My Shortest Tour
 

Bicycle tours come in all sizes, across the state, across the nation or around the world but some of the shorter ones can give as much pleasure as those covering multi-days and mega-miles. A new form of touring has popped up for those with limited time or abilities, the Sub-24 which is overnight or for a weekend. About the only constant is spending your nights someplace other than in your bed at home.

There's a concrete survey marker in a corner of my back yard that locates the exact center of a one mile square section of land. Cornerways across that marker is the Buck Thomas Park, the largest city park in the town where I live. It has eight softball diamonds, a football practice field and half a dozen soccer fields along with several picnic pavilions and acres of parking space. Out my back gate and twenty feet to the right puts me in the park. Being just over the fence, we can hear the screaming girls playing softball, yelling soccer coaches and school bands practicing on the football field; we can also hear most of the other activities. One Saturday morning last summer I was in the back yard and kept hearing music coming from the park. It would be Country/Western for a bit then Rock and Roll followed by New Orleans Jazz. I walked over to see what was going on.

They were having their annual Art, Music and Outdoor Events Festival. A covered stage was set up for the musicians, artists had booths displaying their wares and stores selling camping and outdoor equipment had their own section. There was a huge trailer-mounted aquarium where some guy was demonstrating how to use their brand of gear to catch fish. Various sizes of self-contained motorhomes displaying FMC and Good Sam Club badges were nestled side by side on the parking lot. Just past them was a motorcycle camping group and grouped around picnic tables on the grassy area just behind them was various tent camping groups. The Sierra Club was represented along with a backpacking club and a couple boy scout troops. I decided that bicycle camping should also have a presence. I loaded tent, sleeping bag and pad on my touring bike and joined them. While I was pitching my tent, someone mentioned that I should register my group so I'd get a free ticket to the BBQ dinner that evening. Everyone other than people with displays had to buy their dinner tickets.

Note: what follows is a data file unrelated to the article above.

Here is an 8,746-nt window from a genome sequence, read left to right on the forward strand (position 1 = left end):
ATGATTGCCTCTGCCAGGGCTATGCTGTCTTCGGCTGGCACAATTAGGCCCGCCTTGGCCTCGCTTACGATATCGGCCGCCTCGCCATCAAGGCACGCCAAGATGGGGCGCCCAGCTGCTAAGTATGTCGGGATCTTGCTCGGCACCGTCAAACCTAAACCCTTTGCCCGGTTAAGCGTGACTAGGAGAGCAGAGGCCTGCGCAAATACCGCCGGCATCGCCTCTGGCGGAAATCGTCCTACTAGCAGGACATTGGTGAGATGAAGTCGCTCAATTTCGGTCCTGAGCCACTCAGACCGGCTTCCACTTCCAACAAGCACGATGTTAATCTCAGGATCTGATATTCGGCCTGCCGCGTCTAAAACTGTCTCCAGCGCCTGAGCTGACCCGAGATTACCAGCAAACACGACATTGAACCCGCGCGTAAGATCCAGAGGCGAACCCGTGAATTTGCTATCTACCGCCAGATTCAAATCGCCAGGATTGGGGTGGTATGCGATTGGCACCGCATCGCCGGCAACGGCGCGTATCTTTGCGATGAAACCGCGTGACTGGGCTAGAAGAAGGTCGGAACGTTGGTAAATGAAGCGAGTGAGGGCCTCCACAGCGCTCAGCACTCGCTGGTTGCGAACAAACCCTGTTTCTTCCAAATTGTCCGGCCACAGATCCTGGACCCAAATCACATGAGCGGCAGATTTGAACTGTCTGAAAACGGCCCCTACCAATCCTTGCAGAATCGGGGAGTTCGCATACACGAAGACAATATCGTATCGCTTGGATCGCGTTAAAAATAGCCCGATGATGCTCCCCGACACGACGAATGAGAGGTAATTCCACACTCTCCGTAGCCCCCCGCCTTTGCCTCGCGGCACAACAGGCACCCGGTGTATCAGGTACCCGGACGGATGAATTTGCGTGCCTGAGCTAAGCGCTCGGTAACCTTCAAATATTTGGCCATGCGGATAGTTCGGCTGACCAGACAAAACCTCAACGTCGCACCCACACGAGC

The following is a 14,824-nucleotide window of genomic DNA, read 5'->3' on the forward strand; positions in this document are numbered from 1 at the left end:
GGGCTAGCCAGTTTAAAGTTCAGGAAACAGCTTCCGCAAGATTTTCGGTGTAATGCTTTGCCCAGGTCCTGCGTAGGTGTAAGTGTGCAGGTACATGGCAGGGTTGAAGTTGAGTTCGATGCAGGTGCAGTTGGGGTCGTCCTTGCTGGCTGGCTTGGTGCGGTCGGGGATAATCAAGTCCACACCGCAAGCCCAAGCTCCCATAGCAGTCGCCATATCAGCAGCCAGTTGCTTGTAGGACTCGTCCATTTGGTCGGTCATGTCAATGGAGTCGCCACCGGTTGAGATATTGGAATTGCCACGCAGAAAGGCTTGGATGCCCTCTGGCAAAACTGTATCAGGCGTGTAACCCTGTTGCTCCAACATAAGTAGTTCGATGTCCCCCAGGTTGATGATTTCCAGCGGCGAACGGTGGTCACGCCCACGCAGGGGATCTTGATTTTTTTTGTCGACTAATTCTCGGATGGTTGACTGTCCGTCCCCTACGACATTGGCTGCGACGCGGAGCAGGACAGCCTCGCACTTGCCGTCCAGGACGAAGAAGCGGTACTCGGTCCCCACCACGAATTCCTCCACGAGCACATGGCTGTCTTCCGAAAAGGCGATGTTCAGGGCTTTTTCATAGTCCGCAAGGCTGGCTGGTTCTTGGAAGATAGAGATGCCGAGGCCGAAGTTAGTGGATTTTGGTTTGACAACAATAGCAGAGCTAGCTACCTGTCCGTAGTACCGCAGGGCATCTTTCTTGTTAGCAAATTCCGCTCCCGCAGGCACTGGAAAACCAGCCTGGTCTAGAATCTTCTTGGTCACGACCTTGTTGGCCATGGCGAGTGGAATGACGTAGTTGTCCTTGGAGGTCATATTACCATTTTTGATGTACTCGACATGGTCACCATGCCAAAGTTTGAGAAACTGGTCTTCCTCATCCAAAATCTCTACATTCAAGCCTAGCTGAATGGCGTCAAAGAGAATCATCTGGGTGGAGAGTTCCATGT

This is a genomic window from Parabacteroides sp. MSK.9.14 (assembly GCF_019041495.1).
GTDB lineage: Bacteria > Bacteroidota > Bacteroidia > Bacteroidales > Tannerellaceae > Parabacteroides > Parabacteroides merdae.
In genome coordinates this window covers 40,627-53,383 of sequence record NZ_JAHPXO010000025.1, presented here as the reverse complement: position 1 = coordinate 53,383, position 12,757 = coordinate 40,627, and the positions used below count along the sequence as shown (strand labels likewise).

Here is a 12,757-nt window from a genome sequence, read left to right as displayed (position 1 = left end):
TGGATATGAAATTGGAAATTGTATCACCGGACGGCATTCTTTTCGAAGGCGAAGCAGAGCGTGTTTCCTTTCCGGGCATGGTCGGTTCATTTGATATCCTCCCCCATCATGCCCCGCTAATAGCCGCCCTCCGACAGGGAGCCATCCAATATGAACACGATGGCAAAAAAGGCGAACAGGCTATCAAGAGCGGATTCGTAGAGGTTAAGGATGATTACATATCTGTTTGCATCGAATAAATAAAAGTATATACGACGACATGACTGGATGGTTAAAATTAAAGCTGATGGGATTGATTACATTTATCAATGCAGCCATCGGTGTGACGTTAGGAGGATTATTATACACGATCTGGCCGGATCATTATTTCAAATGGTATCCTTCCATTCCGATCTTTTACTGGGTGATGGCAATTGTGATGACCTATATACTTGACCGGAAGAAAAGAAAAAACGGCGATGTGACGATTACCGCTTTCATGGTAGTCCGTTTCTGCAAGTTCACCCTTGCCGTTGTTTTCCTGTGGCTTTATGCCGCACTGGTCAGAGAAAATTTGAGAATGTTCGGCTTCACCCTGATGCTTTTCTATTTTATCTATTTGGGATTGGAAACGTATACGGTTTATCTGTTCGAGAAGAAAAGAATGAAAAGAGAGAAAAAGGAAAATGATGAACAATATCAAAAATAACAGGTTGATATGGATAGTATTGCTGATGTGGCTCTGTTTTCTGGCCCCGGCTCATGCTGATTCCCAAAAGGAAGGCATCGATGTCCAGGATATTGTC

People milled through the area, listening to the music, looking at the art and visiting with the various groups. A number of people stopped by to ask questions about bicycle touring and bikecamping. I answered the usual questions about how many gears on my bike, how far had I ever ridden and how fast could I go.

Twin lines formed to work their way past the tables piled with hundred of pounds of ribs that had been cooking all afternoon in a huge smoker that looked like a locomotive. With the ribs licked clean and Dempster Dumpsters piled high with dirty paper plates, most of the drive-in visitors departed for home. Coolers were opened and both the music and mood became far more mellow. The music stopped when it got dark and people began to filter away from the groups, heading for their tents by way of the line blue Fiberglas porta-potties. Before long snoring replaced conversation.

I was up before most people the next morning, walked to my house and had breakfast with my wife. After reading the Sunday funnies and whatever was of interest on the front page, I returned to strike camp. This easily qualified as my shortest tour, about 200 yards each way.


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Copyright 2006 by Jim Foreman